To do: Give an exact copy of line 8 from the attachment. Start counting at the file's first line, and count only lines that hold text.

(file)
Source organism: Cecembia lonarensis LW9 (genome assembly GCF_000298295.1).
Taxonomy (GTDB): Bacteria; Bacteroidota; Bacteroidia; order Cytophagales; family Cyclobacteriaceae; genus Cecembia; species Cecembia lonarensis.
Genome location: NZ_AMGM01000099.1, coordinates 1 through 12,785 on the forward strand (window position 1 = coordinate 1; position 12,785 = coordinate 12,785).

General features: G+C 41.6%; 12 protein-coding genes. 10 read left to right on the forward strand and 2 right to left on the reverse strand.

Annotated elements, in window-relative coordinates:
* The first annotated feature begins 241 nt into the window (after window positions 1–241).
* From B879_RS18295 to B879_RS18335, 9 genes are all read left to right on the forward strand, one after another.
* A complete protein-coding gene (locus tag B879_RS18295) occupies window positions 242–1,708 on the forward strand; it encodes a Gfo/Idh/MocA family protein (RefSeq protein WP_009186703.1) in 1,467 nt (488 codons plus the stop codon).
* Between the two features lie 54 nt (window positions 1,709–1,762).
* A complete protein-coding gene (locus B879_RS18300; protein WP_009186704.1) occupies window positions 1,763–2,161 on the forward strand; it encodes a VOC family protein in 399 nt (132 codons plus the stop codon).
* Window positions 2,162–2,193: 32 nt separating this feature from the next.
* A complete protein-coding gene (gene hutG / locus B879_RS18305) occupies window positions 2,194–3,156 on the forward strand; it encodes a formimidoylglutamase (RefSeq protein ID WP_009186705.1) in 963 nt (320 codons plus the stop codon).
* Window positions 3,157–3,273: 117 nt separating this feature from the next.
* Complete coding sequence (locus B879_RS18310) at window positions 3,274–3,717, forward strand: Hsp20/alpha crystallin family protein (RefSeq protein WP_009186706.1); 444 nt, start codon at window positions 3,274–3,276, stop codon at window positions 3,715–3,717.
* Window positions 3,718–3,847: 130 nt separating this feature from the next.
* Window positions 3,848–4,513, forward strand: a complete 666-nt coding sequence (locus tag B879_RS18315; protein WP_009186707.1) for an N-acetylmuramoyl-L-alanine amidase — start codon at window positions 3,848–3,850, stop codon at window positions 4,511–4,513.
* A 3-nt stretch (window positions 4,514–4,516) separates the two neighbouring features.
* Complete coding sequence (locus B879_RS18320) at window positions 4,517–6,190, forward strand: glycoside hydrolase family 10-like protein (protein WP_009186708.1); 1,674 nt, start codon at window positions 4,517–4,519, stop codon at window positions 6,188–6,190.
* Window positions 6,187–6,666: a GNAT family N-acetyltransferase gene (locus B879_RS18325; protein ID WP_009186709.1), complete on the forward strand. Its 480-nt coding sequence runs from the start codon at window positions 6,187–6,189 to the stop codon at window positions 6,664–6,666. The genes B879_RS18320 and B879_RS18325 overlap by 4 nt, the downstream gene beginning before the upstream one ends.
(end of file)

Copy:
* A complete protein-coding gene (locus tag B879_RS18295) occupies window positions 242–1,708 on the forward strand; it encodes a Gfo/Idh/MocA family protein (RefSeq protein WP_009186703.1) in 1,467 nt (488 codons plus the stop codon).